To say that the past 12 months have been a whirlwind affair for Kieran Gibbs would be putting it mildly. Twelve months ago Gibbs was anticipating another year spent in the Arsenal reserves, yet now he has featured regularly for his club and become one of the first names on Stuart Pearce's England under 21 team-sheet.
But it has not all been plain sailing for the young full-back, as his infamous slip in the Champions League final allowed Ji-Sung Park in to score and effectively put the tie beyond Arsenal.
Gibbs himself admitted, "It's hard to think at the time and put the blame on anyone else. After what happened in the Champions League I felt disappointed, not for myself but for the team and the people I thought I had let down.”
However, Gibbs was keen to emphasise that he believed that the slip, while costly at the time, could prove beneficial in the long run.
He added, “I felt disappointed after that, but I'm trying to forget about that now, and this is the tournament I am in. I received a lot of support after that, and that got me through it for the rest of the season.
"I think it showed a mental strength to come back from that, especially straight after. I look at the season as a big success for me personally. I've got my experience in and played in some big games that I wanted to play in.”
Indeed, Gibbs has gone from strength to strength for both club and country, and his manager Stuart Pearce was effusive in his praise for the full-back.
He said, “Kieran is a very strong character. You only have to listen to him speak to know which way he is going.” Pearce added that Gibbs' experiences over the past two months probably equated to at least two years' experience.
“Kieran’s manager picked him for the next game, his performances were just as good. Against Liverpool, he had a shaky 10 minutes, but he played his way out of that and still wanted possession. I saw a maturity beyond his years, that’s why I picked him.”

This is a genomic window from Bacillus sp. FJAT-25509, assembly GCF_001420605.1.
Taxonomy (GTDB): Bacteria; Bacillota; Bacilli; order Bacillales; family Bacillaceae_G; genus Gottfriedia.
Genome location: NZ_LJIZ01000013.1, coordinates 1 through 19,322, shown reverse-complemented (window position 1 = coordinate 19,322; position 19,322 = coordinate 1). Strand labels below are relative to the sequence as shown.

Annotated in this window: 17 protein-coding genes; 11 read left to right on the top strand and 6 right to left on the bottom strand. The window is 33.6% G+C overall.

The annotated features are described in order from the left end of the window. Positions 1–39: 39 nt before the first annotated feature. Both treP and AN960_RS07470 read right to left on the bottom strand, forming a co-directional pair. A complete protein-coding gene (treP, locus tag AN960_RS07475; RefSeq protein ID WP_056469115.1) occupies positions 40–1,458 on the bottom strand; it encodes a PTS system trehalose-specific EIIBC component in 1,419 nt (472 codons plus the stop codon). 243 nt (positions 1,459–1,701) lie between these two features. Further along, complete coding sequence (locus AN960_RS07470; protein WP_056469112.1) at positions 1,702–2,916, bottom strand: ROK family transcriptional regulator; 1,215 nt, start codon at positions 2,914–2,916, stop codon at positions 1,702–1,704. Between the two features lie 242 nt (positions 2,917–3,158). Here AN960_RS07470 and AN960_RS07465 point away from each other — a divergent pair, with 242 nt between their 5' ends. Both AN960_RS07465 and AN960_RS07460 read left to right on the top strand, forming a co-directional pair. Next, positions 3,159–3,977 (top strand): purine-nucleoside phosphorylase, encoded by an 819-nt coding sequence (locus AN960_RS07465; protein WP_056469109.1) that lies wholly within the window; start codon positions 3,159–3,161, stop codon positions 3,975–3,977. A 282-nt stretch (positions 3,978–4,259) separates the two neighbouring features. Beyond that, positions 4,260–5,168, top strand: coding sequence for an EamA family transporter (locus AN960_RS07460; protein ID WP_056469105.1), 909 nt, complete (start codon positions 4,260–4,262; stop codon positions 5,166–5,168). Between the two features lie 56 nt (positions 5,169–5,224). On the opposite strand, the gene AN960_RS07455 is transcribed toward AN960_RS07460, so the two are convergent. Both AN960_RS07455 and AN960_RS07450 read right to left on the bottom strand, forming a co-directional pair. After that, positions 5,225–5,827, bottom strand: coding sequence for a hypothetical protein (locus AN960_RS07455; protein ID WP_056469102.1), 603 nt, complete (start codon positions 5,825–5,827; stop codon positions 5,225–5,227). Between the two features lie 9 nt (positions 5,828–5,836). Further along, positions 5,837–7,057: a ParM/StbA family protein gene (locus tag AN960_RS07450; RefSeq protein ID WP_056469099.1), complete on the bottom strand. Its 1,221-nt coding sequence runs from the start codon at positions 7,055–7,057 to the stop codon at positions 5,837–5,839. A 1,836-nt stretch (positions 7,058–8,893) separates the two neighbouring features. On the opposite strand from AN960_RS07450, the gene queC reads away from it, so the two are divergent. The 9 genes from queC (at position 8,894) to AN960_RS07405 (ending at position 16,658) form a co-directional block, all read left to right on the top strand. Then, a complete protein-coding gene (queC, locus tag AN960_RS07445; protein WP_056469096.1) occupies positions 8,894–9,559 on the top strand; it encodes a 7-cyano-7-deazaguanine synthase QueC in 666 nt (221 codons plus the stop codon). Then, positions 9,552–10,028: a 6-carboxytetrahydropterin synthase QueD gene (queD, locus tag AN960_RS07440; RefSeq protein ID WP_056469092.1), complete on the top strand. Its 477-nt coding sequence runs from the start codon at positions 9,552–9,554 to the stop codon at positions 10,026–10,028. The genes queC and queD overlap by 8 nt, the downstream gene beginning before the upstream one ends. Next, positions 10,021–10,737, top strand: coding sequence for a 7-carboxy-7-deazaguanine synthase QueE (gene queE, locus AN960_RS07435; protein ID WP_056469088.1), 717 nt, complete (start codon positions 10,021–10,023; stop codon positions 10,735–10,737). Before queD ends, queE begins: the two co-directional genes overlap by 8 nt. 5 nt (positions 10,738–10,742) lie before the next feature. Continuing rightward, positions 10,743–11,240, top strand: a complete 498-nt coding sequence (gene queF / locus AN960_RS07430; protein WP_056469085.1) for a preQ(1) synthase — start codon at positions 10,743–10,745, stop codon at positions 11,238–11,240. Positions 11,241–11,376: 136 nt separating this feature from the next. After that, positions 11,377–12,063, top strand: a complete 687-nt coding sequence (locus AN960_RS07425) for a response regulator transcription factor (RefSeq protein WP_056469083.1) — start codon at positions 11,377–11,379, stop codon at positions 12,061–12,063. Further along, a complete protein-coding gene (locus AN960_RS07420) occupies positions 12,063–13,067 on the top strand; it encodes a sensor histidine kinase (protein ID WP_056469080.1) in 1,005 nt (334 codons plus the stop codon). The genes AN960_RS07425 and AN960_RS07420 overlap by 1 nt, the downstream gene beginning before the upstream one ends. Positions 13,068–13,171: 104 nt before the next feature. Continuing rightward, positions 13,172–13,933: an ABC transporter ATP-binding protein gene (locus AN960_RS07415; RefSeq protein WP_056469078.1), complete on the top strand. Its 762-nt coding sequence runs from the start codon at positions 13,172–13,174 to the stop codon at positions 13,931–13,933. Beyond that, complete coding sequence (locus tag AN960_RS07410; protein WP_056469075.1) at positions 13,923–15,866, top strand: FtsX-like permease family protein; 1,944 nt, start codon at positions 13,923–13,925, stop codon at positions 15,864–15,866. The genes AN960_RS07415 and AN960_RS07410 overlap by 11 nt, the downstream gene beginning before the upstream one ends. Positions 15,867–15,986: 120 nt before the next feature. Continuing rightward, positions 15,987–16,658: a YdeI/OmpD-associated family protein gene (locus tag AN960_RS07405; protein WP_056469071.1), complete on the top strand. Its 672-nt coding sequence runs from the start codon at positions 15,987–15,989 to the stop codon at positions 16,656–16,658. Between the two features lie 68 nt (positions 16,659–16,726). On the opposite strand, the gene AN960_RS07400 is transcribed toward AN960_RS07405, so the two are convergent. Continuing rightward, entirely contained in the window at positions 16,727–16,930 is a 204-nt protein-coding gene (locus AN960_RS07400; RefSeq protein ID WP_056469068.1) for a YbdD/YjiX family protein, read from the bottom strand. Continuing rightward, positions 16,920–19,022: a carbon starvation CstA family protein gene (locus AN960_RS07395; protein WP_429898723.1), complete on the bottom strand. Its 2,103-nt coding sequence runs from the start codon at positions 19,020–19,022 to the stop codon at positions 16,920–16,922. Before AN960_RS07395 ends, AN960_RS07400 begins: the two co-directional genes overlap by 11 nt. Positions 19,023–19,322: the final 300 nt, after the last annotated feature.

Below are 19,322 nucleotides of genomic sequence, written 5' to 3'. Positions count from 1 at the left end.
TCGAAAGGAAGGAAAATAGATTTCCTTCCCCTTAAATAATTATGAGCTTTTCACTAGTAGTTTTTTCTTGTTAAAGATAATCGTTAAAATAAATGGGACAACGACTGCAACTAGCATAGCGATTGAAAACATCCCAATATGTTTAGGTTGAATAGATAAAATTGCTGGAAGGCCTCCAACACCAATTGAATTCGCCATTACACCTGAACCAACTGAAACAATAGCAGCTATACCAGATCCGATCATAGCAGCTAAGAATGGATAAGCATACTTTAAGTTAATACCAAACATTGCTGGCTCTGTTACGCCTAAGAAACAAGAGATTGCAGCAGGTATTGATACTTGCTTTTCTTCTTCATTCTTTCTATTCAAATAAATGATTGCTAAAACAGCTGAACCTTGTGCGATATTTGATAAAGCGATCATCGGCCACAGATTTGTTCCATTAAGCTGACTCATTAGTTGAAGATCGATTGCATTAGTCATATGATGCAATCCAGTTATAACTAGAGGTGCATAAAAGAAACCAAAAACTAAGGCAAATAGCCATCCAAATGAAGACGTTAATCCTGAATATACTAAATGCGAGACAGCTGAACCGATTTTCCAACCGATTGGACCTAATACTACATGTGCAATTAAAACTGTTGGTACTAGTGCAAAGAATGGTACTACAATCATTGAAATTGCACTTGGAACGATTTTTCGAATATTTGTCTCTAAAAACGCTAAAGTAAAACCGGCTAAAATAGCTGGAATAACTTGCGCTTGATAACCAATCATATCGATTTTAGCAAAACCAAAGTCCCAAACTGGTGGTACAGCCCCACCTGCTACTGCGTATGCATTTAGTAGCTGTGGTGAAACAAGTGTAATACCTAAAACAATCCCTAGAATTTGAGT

Since his inclusion in the under 21s, Gibbs has played a starring role, both in England's 2-1 group victory over Finland, but also in their 7-0 friendly victory over Kazakhstan, where he began at left back but grabbed two second half goals when moved into central midfield, where he learnt his trade.
After that match, England's head of youth development Trevor Brooking praised his versatility and added, “He had a good first half at left back, looked equally at home moving up on to the left-hand side of midfield, and ended up scoring two goals from central midfield. He’s been brought up with the right habits at Arsenal. This could be a very good tournament for him.”
This bodes well for both his club and country, and the manner of Gibbs' development bears some resemblance to the emergence of Ashley Cole into the Arsenal first team some 10 years ago.
While Gibbs himself has admitted that a loan move could be in the offing to aid his development, he is content to learn from Gael Clichy, stating, “I don't think it will be too disappointing for me to continue learning from one of the best left-backs in the world.”
Such an attitude is befitting of a player described by many as mature beyond his years, certainly a good attribute to have. Many are tipping Gibbs for international honours in the near future, not least his manager Arsene Wenger, who has said, “I believe he will play for England, and if it happened very quickly, I would not be surprised.”
If and when that call up comes, like he has done with everything that's been thrown his way, expect Gibbs to have the maturity to cope and to thrive.